Immigrants' agonies and hopes: Bloom brings world to vivid life

Review Novel

August 19, 2007|By Victoria A. Brownworth | Victoria A. Brownworth,[Special to The Sun]


By Amy Bloom

Random House / 256 pages / $23.95

Immigration is a hot political topic these days, with relatively few taking the side of the immigrant. Amy Bloom's exquisite new novel, however, is an immigrant's tale that would wring tears from a stone. Away makes one think and feel like an immigrant, instead of as the suspicious isolationist nativists many of us have come to be.

Away details Lillian Leyb's journey to America from Turov, Russia, in the early 1920s, when pogroms were still a commonplace in the newly Soviet countryside and Ellis Island opened its welcoming arms to many yearning to breathe free.

The first 10 pages of Away are gut-wrenching and harrowing as they begin the page-turning tale of Lillian's escape from Russia and her hopes for a new, less hellish future and a clean slate in life. Bloom does many marvelous things with this immigrant tale, but what is perhaps most eloquent is how she evokes the intimate details of what it is to be displaced from one's country.

Lorraine Adams' brilliant and sadly underrated 2004 novel Harbor also detailed the exigencies of the immigrant, to startling and grim effect. But where Harbor was icily and scarily about immigration in a post-Sept. 11 world, Bloom takes us back to the early 1920s when the transition from immigrant to native seemed more possible and more smooth. Where Adams detailed another side of our own world, Bloom leads us into what seems a distant, distant land not quite our own.

That, of course, is romantic revisionist thinking. The life of an immigrant was never easy, never smooth. And Bloom rips the veneer off that supposition to reveal all that is raw and destructive beneath.

What Bloom evokes are the awesome perils of being a stranger in a strange land, even if it is one's choice to be in that land. The suspicions on both sides. The fear. The poverty. The loss. The lack of any sense of the familiar. The emptiness. The longing.

I was sitting outside on a hot August evening reading Bloom's novel when two women came out of an apartment building a few doors down from where I was perched. Each lit a cigarette, inhaled, sat down on the stoop, turned directly toward me and then began speaking to the other excitedly in Russian.

Where the novel made me consider the position of the immigrant, this little interlude, juxtaposed against what I was reading, made me feel a wholly new level of empathy. I know no Russian beyond the cursory hellos and thank-yous and vodka toasts. So as I sat there, a novel about a Russian emigre on my lap, it was I who was the stranger. Even if I had wanted to eavesdrop, I couldn't. They could have been talking about me the entire while, and I would have had no clue. I wasn't Lillian Leyb, but suddenly, I felt like crying.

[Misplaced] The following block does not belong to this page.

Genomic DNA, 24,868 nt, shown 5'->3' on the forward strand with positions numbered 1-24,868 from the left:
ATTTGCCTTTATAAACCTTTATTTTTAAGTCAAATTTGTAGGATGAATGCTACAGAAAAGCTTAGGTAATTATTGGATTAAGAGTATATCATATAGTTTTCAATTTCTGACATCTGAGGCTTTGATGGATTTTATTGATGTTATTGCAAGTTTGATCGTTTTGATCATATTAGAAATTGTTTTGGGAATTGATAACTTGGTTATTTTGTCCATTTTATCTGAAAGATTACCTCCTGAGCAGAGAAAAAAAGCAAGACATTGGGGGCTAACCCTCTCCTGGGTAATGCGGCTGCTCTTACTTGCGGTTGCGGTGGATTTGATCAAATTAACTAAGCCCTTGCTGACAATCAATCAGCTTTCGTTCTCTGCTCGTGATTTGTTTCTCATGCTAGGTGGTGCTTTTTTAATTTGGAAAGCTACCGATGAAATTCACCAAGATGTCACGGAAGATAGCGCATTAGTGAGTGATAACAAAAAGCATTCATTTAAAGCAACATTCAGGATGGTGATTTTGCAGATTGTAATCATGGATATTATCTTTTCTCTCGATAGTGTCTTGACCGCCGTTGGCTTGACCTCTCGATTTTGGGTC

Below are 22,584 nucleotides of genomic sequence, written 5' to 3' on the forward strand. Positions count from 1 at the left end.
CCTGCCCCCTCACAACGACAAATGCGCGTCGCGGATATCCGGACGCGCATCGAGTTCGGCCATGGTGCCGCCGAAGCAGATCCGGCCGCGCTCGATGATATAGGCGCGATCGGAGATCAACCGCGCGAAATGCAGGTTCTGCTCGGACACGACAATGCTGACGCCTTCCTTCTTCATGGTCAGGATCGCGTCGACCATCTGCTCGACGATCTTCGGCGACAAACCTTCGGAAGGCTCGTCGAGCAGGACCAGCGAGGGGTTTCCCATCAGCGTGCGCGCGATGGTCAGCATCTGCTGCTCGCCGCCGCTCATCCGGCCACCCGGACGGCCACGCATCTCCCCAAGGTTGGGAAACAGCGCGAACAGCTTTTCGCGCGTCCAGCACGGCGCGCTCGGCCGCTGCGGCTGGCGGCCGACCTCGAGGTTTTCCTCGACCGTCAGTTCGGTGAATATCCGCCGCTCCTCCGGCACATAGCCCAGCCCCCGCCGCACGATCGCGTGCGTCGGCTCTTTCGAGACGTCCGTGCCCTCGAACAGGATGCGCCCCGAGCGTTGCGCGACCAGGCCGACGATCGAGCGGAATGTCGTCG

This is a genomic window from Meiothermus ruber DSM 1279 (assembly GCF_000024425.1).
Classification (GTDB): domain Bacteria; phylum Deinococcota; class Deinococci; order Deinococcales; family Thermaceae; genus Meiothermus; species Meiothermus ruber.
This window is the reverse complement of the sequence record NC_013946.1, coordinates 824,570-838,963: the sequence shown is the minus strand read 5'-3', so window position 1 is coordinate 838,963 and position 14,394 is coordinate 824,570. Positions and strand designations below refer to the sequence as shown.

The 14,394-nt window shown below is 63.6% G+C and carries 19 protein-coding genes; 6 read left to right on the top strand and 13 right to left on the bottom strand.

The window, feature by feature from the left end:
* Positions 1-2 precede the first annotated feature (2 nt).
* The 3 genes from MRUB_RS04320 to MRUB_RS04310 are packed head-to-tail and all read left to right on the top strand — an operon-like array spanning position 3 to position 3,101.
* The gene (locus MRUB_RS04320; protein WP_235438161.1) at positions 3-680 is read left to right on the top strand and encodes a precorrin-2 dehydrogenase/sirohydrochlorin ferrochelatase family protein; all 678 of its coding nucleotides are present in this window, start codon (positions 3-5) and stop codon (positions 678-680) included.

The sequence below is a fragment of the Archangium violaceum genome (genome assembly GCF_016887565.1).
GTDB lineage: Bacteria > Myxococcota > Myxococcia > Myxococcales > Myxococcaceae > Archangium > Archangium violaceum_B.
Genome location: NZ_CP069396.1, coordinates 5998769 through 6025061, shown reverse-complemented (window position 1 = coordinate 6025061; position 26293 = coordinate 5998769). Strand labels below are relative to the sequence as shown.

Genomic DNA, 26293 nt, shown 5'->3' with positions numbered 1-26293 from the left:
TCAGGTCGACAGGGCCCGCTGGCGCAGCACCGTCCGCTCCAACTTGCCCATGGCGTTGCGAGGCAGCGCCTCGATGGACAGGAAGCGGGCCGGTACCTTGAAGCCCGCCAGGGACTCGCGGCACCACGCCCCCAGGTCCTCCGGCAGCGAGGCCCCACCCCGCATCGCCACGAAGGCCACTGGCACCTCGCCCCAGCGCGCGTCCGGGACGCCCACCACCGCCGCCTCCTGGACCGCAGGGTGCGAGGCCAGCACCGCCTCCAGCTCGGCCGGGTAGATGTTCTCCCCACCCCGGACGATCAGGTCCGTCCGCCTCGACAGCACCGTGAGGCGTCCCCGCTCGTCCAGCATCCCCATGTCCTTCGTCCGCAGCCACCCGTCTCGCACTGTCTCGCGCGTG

Amy Bloom brings the immigrant experience that vividly to life, and it is rarely as benign a life as that small moment in my own.

Lillian Leyb has bad dreams. Lots of them. She dreams of hands chopped off by axes on the floor of the home she shared with her father and husband and 3-year-old daughter, Sophie. Her home where a privacy curtain becomes stained with blood and everything runs red -- the axe in her father's head, the blood on her husband's nightshirt. Her father was deemed the Jew who cursed another farmer's livestock. And then all were dead, except her.

It is this scene of which she dreams again and again in the little cot she's been offered by a cousin on the Lower East Side of Manhattan, where one of her first sights is of a middle-age woman sitting on a chair on the sidewalk in a nightgown and overcoat, crying onto a plate of coins. The woman's been evicted from her tenement flat for nonpayment of rent. She is homeless and alone. She is a frightening portent of what could happen to the young Lillian of she doesn't make America work for her like Russia never did.

But Lillian is smart, pretty and, as her father once told her, lucky, which was better than either looks or brains. And because she survived the massacre of her family, luck does indeed seem to follow her.

She also has chutzpah. She gets a job by speaking directly to the boss at a Yiddish theater in Yiddish and in Russian, telling him she can sew any costume and that she is "taking night classes," a phrase she has been taught to parrot. He admires her boldness and hires her from among the scores who have come seeking work.

Time passes, life begins to change. Lillian isn't just working for the Bursteins at the Yiddish Theatre -- she's mistress to both father, Reuben, and son, Meyer, the better to get ahead in America, the better to use all her skills at reinvention in the New World.

But Lillian's dreams keep coming. And then one day Lillian's whole world shifts: "Sophie might be alive." What began as a quest for a new life in which she tried to blot out memories of the old now becomes a quest to recapture the most precious thing she lost: her daughter.

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